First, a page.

The classic test for radial motor nerve damage is an inability raise the thumb (thumb extension). Wrist drop is odds on a symptom of damage to the motor branch in the upper arm. Likely sites of injury are the upper cinch area on the inside of the upper arm or the lower wraps on the outside below the mid-point.
The 3D diagram below shows the radial nerve in standard medical position. The Top Marker A is the bony bit on the outside of your shoulder, D is the Bottom Marker which is the protuberance on the end of your upper arm bone (humerus). B is a point mid-point between A and D. C is around 10-12cm (about 4-4.75″) above D. The radial is likely to be vulnerable between points C and D, i.e within the rectangular box, but more specifically it is likely to be between B and C. This is not an immutable law, you might be different. The only way to know for sure is to check.
The image with musculature shows roughly where I tie most people, indicated in green to represent the wraps. The wraps are at the base of the deltoid and at the top of triceps. This has a further advantage in that your wraps will also lie beneath the shoulder blades. Why does this make sense? Quite simply, it is a strong safe area which can take the load comfortably, safely and with minimal physical distortion under load. The muscles provide a natural anchor point to help stop the rope moving. Importantly, it is offers the smallest diameter in that area. Think what happens if you tie over a wider diameter. Yep, as you load the wrap, it will seek out the smallest diameter and thus you will lose tension. Lose your tension and the tie becomes unstable. If your wraps move unduly, they might end up in the wrong place or, worse, cause a nerve to shear. If you tie too high with somebody with rounder shoulders, there is a risk of the upper wrap slipping off entirely as you are tying ‘on the slope’.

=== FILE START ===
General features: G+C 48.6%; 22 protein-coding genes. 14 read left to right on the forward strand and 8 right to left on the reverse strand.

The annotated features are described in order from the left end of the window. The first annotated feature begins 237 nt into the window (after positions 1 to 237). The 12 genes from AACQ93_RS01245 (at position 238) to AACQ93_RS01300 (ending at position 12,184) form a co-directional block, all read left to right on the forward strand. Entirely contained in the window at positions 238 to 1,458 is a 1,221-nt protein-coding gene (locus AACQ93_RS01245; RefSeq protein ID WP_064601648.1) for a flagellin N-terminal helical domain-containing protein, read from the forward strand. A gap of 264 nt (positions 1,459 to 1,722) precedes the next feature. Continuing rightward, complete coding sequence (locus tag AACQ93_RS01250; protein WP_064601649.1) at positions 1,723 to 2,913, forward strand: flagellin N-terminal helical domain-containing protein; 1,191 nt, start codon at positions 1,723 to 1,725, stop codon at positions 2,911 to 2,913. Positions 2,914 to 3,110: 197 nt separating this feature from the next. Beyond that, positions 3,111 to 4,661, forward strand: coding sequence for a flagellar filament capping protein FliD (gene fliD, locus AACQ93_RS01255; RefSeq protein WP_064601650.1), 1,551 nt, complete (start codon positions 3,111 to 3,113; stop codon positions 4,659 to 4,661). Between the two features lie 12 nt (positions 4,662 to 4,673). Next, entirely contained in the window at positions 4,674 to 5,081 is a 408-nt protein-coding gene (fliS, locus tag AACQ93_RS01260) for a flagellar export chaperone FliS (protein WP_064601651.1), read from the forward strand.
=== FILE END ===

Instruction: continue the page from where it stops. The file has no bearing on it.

On the subject of ‘slopes’, breast size and height can make a difference. I find a larger breast can make me place my upper wrap too high due to the higher starting point. The other problem is that it might be difficult to keep the wraps sufficiently close, so I can see an argument for adding a 3rd rope. This is something Nina finds when tying the delightfully endowed MaYa.
In summary, my recommendation is to treat the portion of the upper arm below the mid-point with extreme care. The mid-region has the radial exposed on the outside and there’s the ulnar lower down. It is my belief that tying closely spaced wraps with the upper on the lower slope of the deltoid is much safer than wide spacing or low bottom wraps. I stress this is a generalisation which will always have its exceptions to catch you out.
I hope this has provided food for thought. I open it up to peer review and would be delighted to hear from anyone who has any views, amendments or additions.
For revision, I thought it sensible to re-post my updated box-tie/gote tutorial as I have refined it slightly. No doubt it will be updated again soon: